In Columbia, S.C., a massive black man nearly escaped his cell on death row on the scheduled date of his electrocution, after bending a one-inch thick bar on the cell with his bare hands following his having sawed it in two. He then smashed down a door before being blocked by a steel outer door. Previously, he had urged guards to shoot him as he did not want to die in the electric chair.

The condemned man was finally executed, bearing a grin on his face. He said he believed that God and Jesus would be with him. Before death, he had explained that he had the saw with him, secreted in his shoe, when he had entered the prison.

He had been convicted of murdering a Winston-Salem, N.C., tobacconist in a Mullins, S.C., tobacco warehouse in August, 1945.

In Columbus, O., a twenty year-old coed had disappeared on New Year's Day with a 42-year old former convict. The man's father stated that he believed the two had run off to be married. The young woman was the daughter of a professor at Ohio State, who was convinced that his daughter had been drugged, did not believe the two had eloped.

The man was quoted as having stated his determination to marry the young woman whom he had met on Christmas. He had a prison record for conviction of forgery, grand larceny, and auto theft, had spent time in California, Washington, Kansas, Texas, and Georgia prisons. His arrests spanned the previous 20 years.

Love among the ruins.

On the editorial page, "Council Sticks to Its Guns" reports that the City Council had forwarded a request to the Mecklenburg Legislative Delegation to have a formal election on the issue of controlled sale of liquor in the county. The piece praises the decision, especially as it had come in the face of considerable opposition from dry forces.

"'Those Who Are in the Same Shape...'" comments on the letters received in response to the article of News reporter Tom Fesperman on the city's inadequate housing for veterans. Several had discussed the poor alternative housing they were renting within the abandoned Croft schoolhouse, replete with rats and bad drafts. One letter had concluded that the only persons who sympathized with the families forced to live there were those in the same or similar straits. The piece thinks this conclusion to be accurate, a function of human nature.

It served as part of the explanation for the national failure on housing, that those without adequate housing were the least empowered to do anything about it.

Harry P. Cain, newly elected Senator from the State of Washington, however, had arrived in Washington without a place to live and still had not found one. It suggests that he use the consequent feeling to generate empathy for the veterans relegated to the same plight.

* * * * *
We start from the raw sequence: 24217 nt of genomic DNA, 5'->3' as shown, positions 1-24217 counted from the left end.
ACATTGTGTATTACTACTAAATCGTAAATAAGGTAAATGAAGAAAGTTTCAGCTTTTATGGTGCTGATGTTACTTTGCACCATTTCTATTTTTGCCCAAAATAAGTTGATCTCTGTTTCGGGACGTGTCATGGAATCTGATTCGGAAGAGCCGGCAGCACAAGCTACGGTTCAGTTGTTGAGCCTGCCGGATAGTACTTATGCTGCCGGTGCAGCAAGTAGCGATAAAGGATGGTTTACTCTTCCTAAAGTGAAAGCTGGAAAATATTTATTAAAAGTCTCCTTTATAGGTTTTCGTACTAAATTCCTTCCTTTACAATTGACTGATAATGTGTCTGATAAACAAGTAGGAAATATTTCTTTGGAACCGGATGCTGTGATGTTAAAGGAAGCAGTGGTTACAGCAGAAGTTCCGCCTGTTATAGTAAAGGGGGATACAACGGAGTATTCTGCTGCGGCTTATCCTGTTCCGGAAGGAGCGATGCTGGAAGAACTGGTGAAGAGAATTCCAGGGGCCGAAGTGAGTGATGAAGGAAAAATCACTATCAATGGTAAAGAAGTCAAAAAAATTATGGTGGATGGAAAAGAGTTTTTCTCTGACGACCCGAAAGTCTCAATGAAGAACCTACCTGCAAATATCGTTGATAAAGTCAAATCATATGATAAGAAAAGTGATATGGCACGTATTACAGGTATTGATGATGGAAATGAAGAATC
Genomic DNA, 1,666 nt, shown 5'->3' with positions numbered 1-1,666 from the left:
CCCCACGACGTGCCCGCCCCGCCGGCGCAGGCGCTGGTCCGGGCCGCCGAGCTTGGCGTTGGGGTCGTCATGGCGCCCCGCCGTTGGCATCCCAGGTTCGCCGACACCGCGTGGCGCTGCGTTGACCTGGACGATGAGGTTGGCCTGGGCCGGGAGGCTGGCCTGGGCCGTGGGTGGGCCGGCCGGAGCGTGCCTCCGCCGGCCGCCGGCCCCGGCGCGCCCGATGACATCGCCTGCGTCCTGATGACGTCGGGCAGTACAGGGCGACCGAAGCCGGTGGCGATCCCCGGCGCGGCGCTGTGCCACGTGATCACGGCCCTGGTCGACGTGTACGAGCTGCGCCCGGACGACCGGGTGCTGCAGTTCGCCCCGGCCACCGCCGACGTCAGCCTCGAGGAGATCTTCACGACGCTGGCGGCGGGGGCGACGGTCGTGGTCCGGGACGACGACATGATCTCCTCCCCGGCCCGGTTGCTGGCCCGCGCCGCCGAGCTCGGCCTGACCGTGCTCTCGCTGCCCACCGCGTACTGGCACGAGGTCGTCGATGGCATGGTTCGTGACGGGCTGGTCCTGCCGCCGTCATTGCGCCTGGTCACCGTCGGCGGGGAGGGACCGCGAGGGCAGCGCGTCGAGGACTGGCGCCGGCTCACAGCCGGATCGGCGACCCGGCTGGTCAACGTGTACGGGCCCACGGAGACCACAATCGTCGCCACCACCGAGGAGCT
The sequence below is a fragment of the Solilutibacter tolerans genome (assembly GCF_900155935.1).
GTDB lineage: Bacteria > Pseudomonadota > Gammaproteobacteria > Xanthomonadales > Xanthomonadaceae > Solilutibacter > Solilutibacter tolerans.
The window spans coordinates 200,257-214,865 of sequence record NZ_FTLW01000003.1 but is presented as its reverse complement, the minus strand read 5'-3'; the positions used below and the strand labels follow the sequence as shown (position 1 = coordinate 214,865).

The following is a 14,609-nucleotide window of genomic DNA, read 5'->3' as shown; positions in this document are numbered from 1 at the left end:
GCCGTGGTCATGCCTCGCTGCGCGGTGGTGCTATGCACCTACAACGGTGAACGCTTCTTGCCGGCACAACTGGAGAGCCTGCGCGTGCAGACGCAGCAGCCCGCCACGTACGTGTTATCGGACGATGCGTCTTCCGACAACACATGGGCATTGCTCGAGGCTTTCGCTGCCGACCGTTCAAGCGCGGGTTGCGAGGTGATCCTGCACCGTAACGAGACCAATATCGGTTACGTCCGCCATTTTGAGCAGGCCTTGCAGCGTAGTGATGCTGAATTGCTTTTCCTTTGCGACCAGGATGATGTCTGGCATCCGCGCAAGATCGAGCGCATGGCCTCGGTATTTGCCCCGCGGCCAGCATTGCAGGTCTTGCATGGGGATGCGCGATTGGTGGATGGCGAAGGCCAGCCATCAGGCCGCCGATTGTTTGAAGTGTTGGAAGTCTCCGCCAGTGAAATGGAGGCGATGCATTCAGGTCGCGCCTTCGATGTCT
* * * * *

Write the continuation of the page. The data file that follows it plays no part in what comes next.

"Gone Are the Days...." looks at the architectural drawings for two new Charlotte fire stations, one being of a modern design, the other colonial, supposed to blend with the surrounding neighborhoods in which they were located. The piece laments this change from earlier days, when firehouses were distinctive and readily showed their purpose, displaying plainly to passersby the engines inside.

It wonders where anyone would find inside these new stations the old rummy game or checkerboard, with its kibitzers inevitably sitting round about.

The Fire Chief had praised the new designs, and time had to move on. But it laments the passing of the old houses which were community meeting places for City Hall reporters to find in them bondsmen, cock-fighting experts, whittlers, and idlers of various sorts.

The new generation would pass by the stations without ever seeing "hairy-chested heroes who always have time to pass the time of day."

Drew Pearson discusses the need for the new Congress to pass a law to require members to register their salaries, income, and expenditures, to eliminate the type of pocketbook members who placed more emphasis on their private interest than on that of the public. Representative Andrew May of Kentucky had been one such member; Senator Theodore Bilbo, another. Both had lined their pockets by funneling war contracts to certain companies, Mr. May, defeated for re-election, also having been a prime practitioner of nepotism, hiring relatives at high staff salaries to perform largely ceremonial and meaningless functions, another method of milking the Treasury for personal gain.

He next tells of the Republican Senate caucus, led by the new head of the Steering Committee, Robert Taft. A controversial resolution had been proposed by Senator Charles Tobey of New Hampshire, to allow members who had served in the war to retain their seniority upon having been re-elected. Senator Henry Cabot Lodge was the immediate beneficiary of the proposal, and he magnanimously stated his thanks to Senator Tobey but asked him to withdraw it.

Senator Lodge had occupied the other Massachusetts seat prior to the war and volunteered in 1942, giving up the seat after President Roosevelt ordered all members of Congress in service to return home. He then ran successfully for the current seat in the November election—the attempt at re-election to which in 1952 would result in his being defeated by Congressman John F. Kennedy.